Mental Wellness Videos

In Summer 2020, we found that 45% of employees regard training on mental health a key concern for workplaces as many continue to work—and feel isolated—at home. This video uses a scenario to explain how viewers can take charge of their mental health and also covers the employer’s initiatives for managing mental health.

Conduct Employee Training

Include video when training employees. Doing so can boost the quality of the training sessions, especially in remote settings. It’s a great tool for demonstrating key concepts with formats like motion graphics or animated videos in play. You can use scripted scenarios or whiteboard animation to convey information.

Self-led Training Videos

Our research found that employees mostly preferred self-led online training, like video, to instructor-led training. Use this medium to explain concepts, allow viewers to understand and digest the topic, and ask questions where necessary. This format is used by Microsoft Enable in their series on gaming accessibility. This video uses examples from actual games as well as a voiceover to explain how to set clear goals for players.

Microlearning Videos

When explaining new concepts, consider creating microlearning videos that break down complex topics. This video (and the whole series) by Orchard Supply Hardware uses a consistent template in bite-sized video format to explain different training topics.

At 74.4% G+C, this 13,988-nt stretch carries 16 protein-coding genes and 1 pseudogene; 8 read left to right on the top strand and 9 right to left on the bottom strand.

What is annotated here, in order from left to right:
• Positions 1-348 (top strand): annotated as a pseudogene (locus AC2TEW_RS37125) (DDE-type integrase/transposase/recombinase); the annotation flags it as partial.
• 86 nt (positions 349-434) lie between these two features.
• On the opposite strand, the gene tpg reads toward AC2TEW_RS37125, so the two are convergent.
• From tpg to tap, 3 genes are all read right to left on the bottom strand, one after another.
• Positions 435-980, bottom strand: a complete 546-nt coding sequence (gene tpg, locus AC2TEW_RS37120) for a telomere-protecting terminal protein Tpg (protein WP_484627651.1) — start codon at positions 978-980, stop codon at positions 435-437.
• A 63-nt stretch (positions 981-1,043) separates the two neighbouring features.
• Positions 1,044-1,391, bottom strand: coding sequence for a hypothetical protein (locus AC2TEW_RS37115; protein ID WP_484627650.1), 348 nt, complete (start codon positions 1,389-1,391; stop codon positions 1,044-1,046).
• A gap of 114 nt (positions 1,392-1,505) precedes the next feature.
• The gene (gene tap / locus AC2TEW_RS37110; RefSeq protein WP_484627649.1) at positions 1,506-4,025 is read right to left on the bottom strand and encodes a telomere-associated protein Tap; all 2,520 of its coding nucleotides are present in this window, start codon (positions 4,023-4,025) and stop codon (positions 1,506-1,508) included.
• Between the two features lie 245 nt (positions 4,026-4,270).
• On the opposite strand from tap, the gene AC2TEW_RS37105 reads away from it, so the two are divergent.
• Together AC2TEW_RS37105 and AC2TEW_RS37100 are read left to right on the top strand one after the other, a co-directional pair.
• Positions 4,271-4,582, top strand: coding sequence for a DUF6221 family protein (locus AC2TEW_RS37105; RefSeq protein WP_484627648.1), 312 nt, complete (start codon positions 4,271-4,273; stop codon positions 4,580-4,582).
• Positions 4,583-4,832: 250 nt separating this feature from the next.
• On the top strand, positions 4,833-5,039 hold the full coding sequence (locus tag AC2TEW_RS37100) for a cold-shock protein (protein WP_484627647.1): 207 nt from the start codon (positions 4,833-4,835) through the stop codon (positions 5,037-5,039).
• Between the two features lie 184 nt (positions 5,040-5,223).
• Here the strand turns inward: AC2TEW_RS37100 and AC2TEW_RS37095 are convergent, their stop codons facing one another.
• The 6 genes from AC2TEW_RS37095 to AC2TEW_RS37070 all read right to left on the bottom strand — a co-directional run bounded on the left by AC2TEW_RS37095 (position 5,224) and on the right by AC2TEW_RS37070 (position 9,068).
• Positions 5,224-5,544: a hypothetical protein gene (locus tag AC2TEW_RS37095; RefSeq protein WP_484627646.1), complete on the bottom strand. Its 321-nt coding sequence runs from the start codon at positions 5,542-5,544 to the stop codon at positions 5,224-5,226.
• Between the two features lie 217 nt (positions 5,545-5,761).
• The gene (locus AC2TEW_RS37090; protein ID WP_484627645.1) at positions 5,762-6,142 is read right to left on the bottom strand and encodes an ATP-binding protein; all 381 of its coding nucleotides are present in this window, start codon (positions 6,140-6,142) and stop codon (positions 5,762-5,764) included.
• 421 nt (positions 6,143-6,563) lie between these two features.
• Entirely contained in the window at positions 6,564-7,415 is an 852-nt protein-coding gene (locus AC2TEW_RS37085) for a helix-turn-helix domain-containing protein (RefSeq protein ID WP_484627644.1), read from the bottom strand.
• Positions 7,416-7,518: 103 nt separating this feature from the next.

Continuously collect input to improve internal communications videos.

Not everyone will receive changes to internal communications in the same way, so make sure to follow up with your employees. It’s important to understand, too, what the communication needs of internal and external stakeholders are. However your organization adopts and implements videos, consider sharing employee engagement surveys to learn how your videos are performing.

This feedback can help you understand where video does and doesn’t work and how effective it is in your internal communications.

With easy-to-edit videos made in Vyond, you have the ability to create engaging videos that can be continuously improved. Start making internal communications videos in an iterative way, and try Vyond free.